I think our approach to everything stems from the manner in which we grew up playing music. We grew up in punk and hardcore, which was [a scene that was] very do-it-yourself and self-reliant, and very heavy on passion, emotion, and the connections that you make with people when you make music. It's important to us to not just write the songs as honestly as possible and with passion but to record them that way and to present them in a very transparent way rather than doctoring everything with Pro Tools and computers. We want it to sound like us: five human beings writing music. Obviously, you also want it to sound good. You want the recordings to do your songs justice. There's a little of both [factors at work], but the raw, organic part is the way that it should be.
Stylistically or musically, what is the most idiosyncratic element about La Dispute that separates this band from others you've toured with or admire?
Oh man, it's really hard for me to step outside of our music and speak objectively. I don't know that there's anything that we're doing that hasn't been done before by someone else in some capacity. It's never really been important to us to push anyone else's boundaries, it's just a matter of satisfying our own creative urges and seeing what happens when the five of us make music together.
Wildlife's been repeatedly cited in reviews as a concept album. Do you consider it a concept album yourself?
You know, our last record [2008's Somewhere at the Bottom of the River Between Vega and Altair] everyone wanted to call a concept album, but I was very reluctant to admit that. [With] this one, I'm a little bit comfortable saying it is. The thing about a concept record is that when you talk about a concept record, people have a kind of pre-perception of what that entails. It's so story-based and so operatic, and when you think of it that way, it's a little bit misleading because our record is not really a typical concept record in that there's not a specific story arc, a rising action, a climax, and a conflict and everything. But there is a linear narrative throughout: There is a character, and there was a consistent idea behind every track on the record, and the structure of the record as a whole.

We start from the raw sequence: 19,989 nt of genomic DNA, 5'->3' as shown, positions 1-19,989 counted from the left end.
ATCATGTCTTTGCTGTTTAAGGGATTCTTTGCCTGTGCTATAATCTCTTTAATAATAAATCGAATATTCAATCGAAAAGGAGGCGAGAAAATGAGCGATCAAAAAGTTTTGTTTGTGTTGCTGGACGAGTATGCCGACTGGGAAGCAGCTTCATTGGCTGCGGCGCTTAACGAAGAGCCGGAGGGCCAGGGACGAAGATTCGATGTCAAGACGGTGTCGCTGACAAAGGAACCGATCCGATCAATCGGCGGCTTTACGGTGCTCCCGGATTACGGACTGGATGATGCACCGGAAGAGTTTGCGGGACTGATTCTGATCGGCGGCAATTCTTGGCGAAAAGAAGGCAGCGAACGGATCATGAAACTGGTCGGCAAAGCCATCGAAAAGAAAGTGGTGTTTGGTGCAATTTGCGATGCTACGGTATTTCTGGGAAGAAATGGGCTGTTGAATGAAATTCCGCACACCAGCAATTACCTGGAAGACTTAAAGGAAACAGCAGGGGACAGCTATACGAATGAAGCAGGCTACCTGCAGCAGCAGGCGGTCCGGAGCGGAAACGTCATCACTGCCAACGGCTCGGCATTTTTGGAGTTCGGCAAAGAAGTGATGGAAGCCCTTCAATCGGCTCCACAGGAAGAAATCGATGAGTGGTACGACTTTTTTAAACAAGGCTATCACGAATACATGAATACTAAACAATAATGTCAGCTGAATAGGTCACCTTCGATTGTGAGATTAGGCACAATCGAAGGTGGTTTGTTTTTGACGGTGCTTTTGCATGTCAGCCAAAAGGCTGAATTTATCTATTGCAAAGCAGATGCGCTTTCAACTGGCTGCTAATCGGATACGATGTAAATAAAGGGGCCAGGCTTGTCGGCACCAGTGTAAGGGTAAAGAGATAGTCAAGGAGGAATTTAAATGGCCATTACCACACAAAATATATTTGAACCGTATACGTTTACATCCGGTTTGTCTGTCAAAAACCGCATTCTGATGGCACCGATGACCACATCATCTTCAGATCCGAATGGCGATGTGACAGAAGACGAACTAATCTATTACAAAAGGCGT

Speaking of a track from Wildlife in particular, is the title of "Edit Your Hometown" a reference to Facebook?
I don't have a Facebook, but that song is about moving, growing up, being a twenty-something, and having to make that decision about where you go next and suffer the consequences and the inevitable casualties of losing friendships. Part of what I wanted to capture in that song was that it's not a new concept. It's not something I'm going through for the first time in history, y'know? Everyone goes through it. The title "Edit Your Hometown" was supposed to just reference this specific manifestation of that feeling--of losing friends in 2011. So yeah, it was definitely a reference to whatever social media you want. That is literally the first time anyone has asked me about that.
Returning to when La Dispute formed around seven years ago, you initially came together to cover an At the Drive-In song, right?
Yeah. We covered "Cosmonaut" from Relationship of Command in our practice space.
At the time you were covering "Cosmonaut," did you think that La Dispute would develop further--not even to where it is today, but just to the point of being a solid band?
We definitely never had any intention of being a touring band. We never thought so far ahead in that regard. Really, we just saw ourselves playing a couple of shows on the weekend. Seriously, if you had a timeline of our band and you could pick one day and ask what I would be doing a month from there in reference to this band, I don't think any of us would have a really good answer or would have known what to expect. It's been a wild ride, so to speak--"a long, strange trip," to quote The Grateful Dead. It's been a lot of fun.
La Dispute perform with Thrice, Moving Mountains, and O'Brother at the House of Blues. Wed. and Thurs., 7 p.m. $23 in advance, $26 at the door. All ages.